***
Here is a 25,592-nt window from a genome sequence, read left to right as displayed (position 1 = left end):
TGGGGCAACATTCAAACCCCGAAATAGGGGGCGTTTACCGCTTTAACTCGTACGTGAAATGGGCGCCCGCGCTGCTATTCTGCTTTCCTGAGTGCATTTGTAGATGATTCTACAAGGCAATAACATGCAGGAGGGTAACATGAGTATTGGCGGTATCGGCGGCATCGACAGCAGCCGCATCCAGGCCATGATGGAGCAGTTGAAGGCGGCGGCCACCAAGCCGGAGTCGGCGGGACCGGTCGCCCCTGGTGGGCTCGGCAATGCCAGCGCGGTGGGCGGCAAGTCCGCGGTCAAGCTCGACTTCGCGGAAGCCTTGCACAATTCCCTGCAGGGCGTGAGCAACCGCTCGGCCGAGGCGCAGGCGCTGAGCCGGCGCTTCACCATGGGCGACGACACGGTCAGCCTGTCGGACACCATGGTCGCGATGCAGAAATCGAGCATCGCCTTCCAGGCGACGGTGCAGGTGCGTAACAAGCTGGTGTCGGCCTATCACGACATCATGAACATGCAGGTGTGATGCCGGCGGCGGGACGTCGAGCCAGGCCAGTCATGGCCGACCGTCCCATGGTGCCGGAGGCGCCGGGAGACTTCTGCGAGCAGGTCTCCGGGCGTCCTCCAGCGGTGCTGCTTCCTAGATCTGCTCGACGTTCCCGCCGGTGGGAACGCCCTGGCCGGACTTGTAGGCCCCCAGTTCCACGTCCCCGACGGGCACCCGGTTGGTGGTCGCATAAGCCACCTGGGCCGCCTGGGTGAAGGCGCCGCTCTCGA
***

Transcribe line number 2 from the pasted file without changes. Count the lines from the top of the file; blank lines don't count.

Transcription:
TGGGGCAACATTCAAACCCCGAAATAGGGGGCGTTTACCGCTTTAACTCGTACGTGAAATGGGCGCCCGCGCTGCTATTCTGCTTTCCTGAGTGCATTTGTAGATGATTCTACAAGGCAATAACATGCAGGAGGGTAACATGAGTATTGGCGGTATCGGCGGCATCGACAGCAGCCGCATCCAGGCCATGATGGAGCAGTTGAAGGCGGCGGCCACCAAGCCGGAGTCGGCGGGACCGGTCGCCCCTGGTGGGCTCGGCAATGCCAGCGCGGTGGGCGGCAAGTCCGCGGTCAAGCTCGACTTCGCGGAAGCCTTGCACAATTCCCTGCAGGGCGTGAGCAACCGCTCGGCCGAGGCGCAGGCGCTGAGCCGGCGCTTCACCATGGGCGACGACACGGTCAGCCTGTCGGACACCATGGTCGCGATGCAGAAATCGAGCATCGCCTTCCAGGCGACGGTGCAGGTGCGTAACAAGCTGGTGTCGGCCTATCACGACATCATGAACATGCAGGTGTGATGCCGGCGGCGGGACGTCGAGCCAGGCCAGTCATGGCCGACCGTCCCATGGTGCCGGAGGCGCCGGGAGACTTCTGCGAGCAGGTCTCCGGGCGTCCTCCAGCGGTGCTGCTTCCTAGATCTGCTCGACGTTCCCGCCGGTGGGAACGCCCTGGCCGGACTTGTAGGCCCCCAGTTCCACGTCCCCGACGGGCACCCGGTTGGTGGTCGCATAAGCCACCTGGGCCGCCTGGGTGAAGGCGCCGCTCTCGA